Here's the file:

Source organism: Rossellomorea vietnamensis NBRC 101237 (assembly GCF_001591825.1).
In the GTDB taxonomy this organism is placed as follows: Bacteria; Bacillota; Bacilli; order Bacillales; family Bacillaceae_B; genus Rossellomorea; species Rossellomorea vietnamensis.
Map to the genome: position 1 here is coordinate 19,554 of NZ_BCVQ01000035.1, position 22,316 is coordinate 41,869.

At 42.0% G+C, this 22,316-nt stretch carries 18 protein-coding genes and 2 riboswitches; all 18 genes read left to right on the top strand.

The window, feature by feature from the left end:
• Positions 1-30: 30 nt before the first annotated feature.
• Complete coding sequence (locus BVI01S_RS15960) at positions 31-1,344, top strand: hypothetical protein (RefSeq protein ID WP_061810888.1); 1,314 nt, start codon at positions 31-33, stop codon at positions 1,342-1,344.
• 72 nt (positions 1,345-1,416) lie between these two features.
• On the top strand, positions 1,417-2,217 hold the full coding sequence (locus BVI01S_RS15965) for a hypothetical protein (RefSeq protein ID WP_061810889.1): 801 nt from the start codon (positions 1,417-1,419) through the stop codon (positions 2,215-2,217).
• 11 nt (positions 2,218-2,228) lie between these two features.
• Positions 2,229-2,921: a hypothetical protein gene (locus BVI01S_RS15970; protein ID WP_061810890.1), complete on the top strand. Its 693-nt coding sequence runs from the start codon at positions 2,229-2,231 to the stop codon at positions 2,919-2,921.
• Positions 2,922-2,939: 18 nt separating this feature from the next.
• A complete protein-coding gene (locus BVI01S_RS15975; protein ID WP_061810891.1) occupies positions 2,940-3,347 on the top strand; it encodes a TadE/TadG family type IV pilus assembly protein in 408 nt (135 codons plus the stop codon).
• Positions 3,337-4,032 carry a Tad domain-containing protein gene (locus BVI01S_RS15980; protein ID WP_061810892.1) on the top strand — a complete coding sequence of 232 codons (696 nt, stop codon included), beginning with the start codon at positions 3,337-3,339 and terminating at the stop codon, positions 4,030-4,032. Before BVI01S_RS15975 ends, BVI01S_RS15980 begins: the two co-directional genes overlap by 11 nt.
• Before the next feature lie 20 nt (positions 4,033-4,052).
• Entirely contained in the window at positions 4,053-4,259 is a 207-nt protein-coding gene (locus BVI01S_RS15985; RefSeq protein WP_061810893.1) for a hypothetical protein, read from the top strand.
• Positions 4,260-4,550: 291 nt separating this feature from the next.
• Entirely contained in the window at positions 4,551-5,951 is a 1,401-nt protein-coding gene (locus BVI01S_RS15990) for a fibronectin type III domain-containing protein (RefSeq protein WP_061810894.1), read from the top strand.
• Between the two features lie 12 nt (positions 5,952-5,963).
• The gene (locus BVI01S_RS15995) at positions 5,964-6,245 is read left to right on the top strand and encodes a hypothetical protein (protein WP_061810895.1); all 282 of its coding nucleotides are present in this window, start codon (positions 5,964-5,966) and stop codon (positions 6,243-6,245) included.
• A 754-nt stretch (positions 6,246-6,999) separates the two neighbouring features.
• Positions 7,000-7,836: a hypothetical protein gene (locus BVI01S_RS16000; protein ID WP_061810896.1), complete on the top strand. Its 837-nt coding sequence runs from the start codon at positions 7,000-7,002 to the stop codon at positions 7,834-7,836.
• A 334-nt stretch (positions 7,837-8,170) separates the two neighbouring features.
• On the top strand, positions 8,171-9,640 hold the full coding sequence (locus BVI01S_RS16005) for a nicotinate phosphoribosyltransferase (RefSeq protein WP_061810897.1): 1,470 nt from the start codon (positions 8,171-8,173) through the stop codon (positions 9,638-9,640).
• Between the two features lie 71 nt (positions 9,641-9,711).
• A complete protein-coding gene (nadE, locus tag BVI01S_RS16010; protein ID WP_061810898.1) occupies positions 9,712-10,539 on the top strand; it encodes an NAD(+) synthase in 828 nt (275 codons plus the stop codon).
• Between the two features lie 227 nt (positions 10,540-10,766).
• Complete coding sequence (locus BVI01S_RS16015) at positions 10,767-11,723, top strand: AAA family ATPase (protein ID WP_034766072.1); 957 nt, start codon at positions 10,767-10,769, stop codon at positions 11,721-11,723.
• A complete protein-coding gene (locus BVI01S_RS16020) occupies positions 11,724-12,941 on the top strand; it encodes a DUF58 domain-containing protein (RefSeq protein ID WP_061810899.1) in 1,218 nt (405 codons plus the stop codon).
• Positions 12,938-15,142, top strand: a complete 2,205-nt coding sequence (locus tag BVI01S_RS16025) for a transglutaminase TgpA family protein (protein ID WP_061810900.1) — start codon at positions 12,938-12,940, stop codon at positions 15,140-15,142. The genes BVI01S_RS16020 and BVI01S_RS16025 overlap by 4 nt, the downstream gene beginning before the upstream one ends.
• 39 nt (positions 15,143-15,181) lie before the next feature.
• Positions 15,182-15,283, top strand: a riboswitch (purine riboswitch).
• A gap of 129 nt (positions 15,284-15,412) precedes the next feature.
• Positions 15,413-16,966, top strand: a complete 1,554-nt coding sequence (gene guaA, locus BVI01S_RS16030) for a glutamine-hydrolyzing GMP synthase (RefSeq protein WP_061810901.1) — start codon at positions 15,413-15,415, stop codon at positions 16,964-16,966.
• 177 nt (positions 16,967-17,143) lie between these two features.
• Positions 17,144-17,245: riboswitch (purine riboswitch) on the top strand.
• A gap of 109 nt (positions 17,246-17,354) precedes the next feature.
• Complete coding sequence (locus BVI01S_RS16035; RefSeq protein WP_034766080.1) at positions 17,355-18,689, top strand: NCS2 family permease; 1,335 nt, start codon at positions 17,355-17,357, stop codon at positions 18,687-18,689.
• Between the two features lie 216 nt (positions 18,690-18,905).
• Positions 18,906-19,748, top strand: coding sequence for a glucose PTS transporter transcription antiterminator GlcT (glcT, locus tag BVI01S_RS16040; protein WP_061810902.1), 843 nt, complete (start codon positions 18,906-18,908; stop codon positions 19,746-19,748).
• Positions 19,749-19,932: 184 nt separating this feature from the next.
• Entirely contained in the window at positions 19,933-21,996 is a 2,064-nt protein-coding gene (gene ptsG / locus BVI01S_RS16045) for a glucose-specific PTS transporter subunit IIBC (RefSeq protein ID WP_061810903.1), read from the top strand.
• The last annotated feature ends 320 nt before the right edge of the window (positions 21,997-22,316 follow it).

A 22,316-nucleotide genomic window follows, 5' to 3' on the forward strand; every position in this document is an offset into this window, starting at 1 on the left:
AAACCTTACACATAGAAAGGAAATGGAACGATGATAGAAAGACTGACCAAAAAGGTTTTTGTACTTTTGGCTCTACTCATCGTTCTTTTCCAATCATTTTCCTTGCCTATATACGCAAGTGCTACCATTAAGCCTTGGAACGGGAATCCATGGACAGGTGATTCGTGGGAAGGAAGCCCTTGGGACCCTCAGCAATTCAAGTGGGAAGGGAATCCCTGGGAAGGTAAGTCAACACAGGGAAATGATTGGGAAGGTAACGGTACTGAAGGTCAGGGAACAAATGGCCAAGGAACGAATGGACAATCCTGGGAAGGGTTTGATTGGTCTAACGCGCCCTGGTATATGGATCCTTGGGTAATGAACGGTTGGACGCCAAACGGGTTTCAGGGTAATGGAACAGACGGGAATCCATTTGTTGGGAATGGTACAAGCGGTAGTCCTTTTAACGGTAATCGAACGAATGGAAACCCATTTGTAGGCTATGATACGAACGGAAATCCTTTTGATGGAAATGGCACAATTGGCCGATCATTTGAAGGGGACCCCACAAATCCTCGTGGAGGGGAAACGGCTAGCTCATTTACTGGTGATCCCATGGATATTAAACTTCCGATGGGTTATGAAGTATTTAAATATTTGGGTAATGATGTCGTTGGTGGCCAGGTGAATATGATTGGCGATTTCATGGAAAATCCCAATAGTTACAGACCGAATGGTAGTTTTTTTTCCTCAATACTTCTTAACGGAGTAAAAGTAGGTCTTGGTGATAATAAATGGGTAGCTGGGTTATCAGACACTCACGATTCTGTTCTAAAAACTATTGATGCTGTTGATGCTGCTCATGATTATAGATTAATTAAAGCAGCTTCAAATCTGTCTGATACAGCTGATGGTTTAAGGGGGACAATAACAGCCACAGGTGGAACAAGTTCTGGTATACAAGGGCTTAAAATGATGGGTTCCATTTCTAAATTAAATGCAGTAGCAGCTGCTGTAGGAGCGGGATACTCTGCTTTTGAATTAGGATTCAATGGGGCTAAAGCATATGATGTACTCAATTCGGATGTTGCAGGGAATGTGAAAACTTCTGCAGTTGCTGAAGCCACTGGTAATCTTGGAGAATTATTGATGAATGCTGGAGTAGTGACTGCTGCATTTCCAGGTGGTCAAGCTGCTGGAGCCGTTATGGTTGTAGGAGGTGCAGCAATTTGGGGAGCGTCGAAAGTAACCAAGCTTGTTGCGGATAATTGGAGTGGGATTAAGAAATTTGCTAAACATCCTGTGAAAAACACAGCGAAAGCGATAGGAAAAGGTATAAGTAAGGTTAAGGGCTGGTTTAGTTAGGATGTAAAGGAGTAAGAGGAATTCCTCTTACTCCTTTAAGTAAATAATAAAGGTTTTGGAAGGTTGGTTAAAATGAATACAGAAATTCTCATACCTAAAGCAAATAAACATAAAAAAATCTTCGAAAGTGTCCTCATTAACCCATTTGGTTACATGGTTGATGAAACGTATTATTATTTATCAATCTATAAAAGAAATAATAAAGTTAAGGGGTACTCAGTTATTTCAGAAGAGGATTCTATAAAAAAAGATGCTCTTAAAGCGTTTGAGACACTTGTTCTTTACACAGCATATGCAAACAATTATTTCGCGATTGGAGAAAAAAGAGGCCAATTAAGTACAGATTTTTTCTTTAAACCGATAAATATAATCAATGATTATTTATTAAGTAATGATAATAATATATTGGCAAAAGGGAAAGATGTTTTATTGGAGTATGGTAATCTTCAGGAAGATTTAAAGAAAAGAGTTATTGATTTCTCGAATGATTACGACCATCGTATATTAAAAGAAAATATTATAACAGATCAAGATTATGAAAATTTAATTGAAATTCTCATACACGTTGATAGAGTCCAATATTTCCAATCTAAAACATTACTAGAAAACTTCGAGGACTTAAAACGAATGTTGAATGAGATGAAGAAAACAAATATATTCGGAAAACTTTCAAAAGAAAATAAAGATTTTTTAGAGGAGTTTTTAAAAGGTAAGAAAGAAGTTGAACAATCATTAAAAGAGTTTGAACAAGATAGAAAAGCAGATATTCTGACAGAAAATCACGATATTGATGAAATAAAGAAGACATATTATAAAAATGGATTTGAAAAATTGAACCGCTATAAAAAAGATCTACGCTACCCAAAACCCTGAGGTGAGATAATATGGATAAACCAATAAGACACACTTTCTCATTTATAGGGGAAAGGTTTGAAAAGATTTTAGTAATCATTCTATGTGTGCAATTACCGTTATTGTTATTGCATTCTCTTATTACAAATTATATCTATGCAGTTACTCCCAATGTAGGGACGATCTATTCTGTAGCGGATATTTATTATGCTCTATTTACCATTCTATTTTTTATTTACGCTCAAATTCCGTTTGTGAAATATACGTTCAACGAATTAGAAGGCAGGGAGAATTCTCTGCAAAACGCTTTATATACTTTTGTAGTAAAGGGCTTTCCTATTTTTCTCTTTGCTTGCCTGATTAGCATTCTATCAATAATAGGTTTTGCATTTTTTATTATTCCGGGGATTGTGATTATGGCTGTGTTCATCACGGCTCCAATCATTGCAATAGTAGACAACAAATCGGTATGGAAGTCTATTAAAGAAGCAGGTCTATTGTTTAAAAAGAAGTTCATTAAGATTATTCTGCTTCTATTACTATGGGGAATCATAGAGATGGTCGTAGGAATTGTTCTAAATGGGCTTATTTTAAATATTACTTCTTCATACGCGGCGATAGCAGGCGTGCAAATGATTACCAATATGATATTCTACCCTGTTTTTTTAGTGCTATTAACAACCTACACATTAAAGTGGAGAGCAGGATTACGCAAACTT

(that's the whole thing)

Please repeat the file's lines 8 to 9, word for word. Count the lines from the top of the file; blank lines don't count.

• 72 nt (positions 1,345-1,416) lie between these two features.
• On the top strand, positions 1,417-2,217 hold the full coding sequence (locus BVI01S_RS15965) for a hypothetical protein (RefSeq protein ID WP_061810889.1): 801 nt from the start codon (positions 1,417-1,419) through the stop codon (positions 2,215-2,217).